Where Is Catalonia? Region's Independence Movement Seeks Sovereignty

Where Is Catalonia? Region's Independence Movement Seeks Sovereignty

Where Is Catalonia? Region's Independence Movement Seeks Sovereignty

"I am here because I want Madrid to hear we are not exhausted and we will not accept to repeat the history of fascism", Francesca Carbonell, a 30-year-old waitress in Barcelona, told ABC News.

Describing Sunday's images of Spanish police clubbing women trying to vote as "saddening", he added: "Violence does not solve anything in politics".

King Felipe of Spain denounced the Catalan government for destabilizing the country as the leader of the regional government repeated his intention to declare independence within days.

The Spanish government on Wednesday said it "strongly rejects the accusations" Puigdemont directed at the King.

Catalan officials say voters overwhelmingly backed secession.

Many Catalans who were against declaring an independent state did not vote, some saying they felt intimidated.

Officers from the national police and paramilitary Civil Guard seized ballot papers and boxes at a number of polling stations.

Catalonia on Sunday held an independence referendum, with about 90% of voters backing a split from the rest of the country. "Politicians should ask the people what they want", he said.

Puigdemont said the statement was "disappointing", and that the vote was "a European issue".

Turnout was relatively low at a reported 42 percent, potentially weakening the position of Catalan President Carles Puigdemont.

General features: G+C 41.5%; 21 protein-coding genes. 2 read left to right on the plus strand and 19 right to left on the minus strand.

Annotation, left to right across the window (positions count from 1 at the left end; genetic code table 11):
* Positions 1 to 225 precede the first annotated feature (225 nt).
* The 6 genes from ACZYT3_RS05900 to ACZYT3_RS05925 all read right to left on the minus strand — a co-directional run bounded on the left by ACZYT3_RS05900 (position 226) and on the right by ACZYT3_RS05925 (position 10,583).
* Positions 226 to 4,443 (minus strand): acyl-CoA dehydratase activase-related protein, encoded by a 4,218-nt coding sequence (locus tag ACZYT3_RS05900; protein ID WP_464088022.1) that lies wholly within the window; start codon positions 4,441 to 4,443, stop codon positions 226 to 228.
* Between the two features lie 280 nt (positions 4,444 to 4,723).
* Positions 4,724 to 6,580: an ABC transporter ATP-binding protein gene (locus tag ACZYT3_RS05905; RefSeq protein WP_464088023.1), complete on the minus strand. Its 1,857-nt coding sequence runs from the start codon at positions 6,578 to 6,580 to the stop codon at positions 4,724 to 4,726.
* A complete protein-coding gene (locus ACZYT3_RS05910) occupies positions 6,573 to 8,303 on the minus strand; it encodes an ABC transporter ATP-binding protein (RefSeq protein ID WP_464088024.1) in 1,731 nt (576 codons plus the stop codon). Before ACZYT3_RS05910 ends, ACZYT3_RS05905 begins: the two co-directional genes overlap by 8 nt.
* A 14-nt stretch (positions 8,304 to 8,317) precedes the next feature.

He told the BBC Catalonia could declare independence from Spain as early as the end of this week.

The four include regional police chief officer Josep Lluis Trapero and Jordi Sanchez, the head of the Catalan National Assembly that has been the main civic group behind the independence movement.

Tensions between Catalonia and the national government have plunged Spain into its worst political crisis in decades.

Spain so far has shown no interest in negotiation, with Prime Minister Rajoy insisting the referendum didn't even take place.

"These are hard times, but we will get over them and go forward, because we believe in our country and are proud of what we are". However, it warned Catalonia that if it declared independence it would find itself outside the EU.

"We trust the leadership of Prime Minister Mariano Rajoy to manage this hard process", it said in a statement, urging all relevant players to move from confrontation to dialogue.

"If the Madrid government thought it was going to be able to crush the referendum and crush the Catalans on Sunday in the way it did with the police, then they misjudged it badly".

She said that Rajoy's strategy of using justice and police means to thwart the poll rather than dialogue has failed. Its population is around 7.5 million and is home to the city of Barcelona, the region's capital.

But Spanish Federal authorities have often reacted to the idea of Catalan independence with repression and aggression, which many Catalan have felt disrespected their identities, Marc Gafarot, an expert in Catalan history at the Barcelona Center for International Affairs, told ABC News. To the north of Barcelona, a line of tractors moved down a road blocked to traffic, accompanied by protesters chanting "Independence!" and "The streets will always be ours!".

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